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Understanding Windows Firewall Rules

The Windows Firewall allows or denies network traffic based on the rules that have been created and configured for the firewall. You can create three types of rules: inbound rules, outbound rules, and connection security rules. Let’s look at inbound and outbound rules and then at connection security rules, which are a slightly different animal.

Inbound rules are designed to “unblock” inbound traffic (connections) as defined by the rule. Remember that the default Inbound Connections setting for the three profile types (Domain, Private, and Public) is Block. Outbound rules are designed to “block” outbound connections as defined by a specific rule. The default setting for Outbound Connections is Allow, and so it makes sense that Outbound rules would need to negate this completely open doorway (in terms of outbound connections) by blocking the application or port traffic.

You can create four types of inbound or outbound rules. (The next section walks you through the actual steps of creating a rule.) These rule types are

It becomes fairly obvious when you open the Windows Firewall with Advanced Security snap-in and select either the Inbound Rules or the Outbound Rules node that a number of both inbound and outbound preconfigured rules are available by default. You can filter the rules list (for inbound or outbound) in the Details pane, making it easier to concentrate on rules that are for a certain connection profile or rules that are in a certain state (enabled or disabled).

With either the Inbound Rules or the Outbound Rules node selected, click Filter by Profile (Domain, Public, or Private) to filter the rules by one of the connection profiles. You can also filter the rules by state (Filter by Enabled or Filter by Disabled). Figure 21.4 shows the inbound rules filtered by the Enabled state.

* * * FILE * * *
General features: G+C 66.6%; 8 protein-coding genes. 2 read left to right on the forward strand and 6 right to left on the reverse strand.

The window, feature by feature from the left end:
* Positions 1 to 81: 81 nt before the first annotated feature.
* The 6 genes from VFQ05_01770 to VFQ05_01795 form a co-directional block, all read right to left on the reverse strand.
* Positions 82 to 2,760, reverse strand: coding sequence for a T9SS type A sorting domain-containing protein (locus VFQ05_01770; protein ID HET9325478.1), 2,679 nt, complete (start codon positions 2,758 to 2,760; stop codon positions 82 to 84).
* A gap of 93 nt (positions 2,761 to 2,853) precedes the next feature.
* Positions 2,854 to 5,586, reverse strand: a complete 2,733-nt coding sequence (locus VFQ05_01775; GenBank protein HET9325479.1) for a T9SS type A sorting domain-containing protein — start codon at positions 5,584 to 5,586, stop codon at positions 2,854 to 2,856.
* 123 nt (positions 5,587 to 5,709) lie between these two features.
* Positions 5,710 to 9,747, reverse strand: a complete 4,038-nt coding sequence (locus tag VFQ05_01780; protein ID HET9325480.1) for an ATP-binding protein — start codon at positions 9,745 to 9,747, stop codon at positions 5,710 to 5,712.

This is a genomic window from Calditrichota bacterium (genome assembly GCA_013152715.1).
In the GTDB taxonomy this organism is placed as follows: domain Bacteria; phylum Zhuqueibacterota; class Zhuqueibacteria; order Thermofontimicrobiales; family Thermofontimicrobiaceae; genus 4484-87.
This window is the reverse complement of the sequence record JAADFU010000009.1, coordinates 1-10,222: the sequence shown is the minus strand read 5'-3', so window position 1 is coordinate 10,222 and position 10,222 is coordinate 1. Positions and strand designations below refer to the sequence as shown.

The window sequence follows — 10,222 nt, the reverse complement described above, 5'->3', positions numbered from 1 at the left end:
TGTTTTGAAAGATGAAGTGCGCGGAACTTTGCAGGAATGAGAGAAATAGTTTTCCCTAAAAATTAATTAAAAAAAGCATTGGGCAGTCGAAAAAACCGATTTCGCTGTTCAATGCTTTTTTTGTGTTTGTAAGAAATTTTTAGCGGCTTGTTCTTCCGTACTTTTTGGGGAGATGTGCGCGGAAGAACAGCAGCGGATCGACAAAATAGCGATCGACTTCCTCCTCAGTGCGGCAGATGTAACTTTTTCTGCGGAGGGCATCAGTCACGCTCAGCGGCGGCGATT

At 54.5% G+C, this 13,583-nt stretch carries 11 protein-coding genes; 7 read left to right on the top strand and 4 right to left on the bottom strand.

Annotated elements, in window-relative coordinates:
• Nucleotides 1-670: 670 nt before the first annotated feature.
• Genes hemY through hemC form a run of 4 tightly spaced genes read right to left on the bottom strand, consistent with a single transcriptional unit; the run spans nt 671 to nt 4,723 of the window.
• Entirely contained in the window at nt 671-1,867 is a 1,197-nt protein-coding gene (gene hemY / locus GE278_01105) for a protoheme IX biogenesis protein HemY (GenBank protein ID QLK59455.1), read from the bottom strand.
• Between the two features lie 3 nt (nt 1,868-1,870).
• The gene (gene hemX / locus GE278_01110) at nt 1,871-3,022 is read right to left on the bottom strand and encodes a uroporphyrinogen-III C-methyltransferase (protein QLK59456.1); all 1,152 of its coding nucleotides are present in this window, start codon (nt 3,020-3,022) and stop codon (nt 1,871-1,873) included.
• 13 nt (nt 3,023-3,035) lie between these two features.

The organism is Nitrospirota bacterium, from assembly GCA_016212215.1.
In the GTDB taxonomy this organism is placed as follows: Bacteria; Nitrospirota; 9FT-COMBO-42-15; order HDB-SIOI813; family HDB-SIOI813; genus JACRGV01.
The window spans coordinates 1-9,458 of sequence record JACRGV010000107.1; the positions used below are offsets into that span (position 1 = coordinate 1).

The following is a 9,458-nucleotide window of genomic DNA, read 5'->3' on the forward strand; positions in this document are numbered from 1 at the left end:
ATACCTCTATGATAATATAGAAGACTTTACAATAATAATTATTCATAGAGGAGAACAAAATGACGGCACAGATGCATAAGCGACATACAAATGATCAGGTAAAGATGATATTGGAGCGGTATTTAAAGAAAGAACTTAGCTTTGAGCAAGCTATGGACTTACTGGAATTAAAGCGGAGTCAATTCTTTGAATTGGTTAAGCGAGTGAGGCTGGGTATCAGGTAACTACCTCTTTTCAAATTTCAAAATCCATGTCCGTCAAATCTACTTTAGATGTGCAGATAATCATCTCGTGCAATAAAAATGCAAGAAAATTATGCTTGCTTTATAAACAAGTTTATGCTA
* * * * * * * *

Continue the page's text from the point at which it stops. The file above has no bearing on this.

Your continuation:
Figure 21.4. You can filter the rules list in the Details pane.

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You can also filter the selected rule type (inbound or outbound) by the Windows service or program with which the rule is associated; each service or program is referred to as a group. For example, you can filter the rules by Remote Desktop (select Filter by Group and then Filter by Remote Desktop) and find that there is only one default rule (inbound rule) related to the Remote Desktop feature (or group if you prefer). When you have finished viewing the rules that meet the criteria of a specific filter, click the Clear All Filters action in the Actions pane to view all the rules.

You can open an existing rule’s properties from the Details pane (whether the list is filtered or not). Double-click a rule (inbound or outbound) and the Properties dialog box for that rule opens (see Figure 21.5).

Figure 21.5. A firewall inbound rule’s Properties dialog box.

By the Way

You cannot edit all the properties of a predefined rule; in many cases the program associated with the rule cannot be changed, and the ports and protocols set for the rule cannot be changed. Both of these make sense because rules are often associated with a particular Windows service or program that then uses specific ports and protocols for communication.

A rule’s Properties dialog box contains six tabs:

You can modify existing rules as needed (although some predefined rule settings cannot be changed). If you need to create a new rule, follow the steps in the section that follows.

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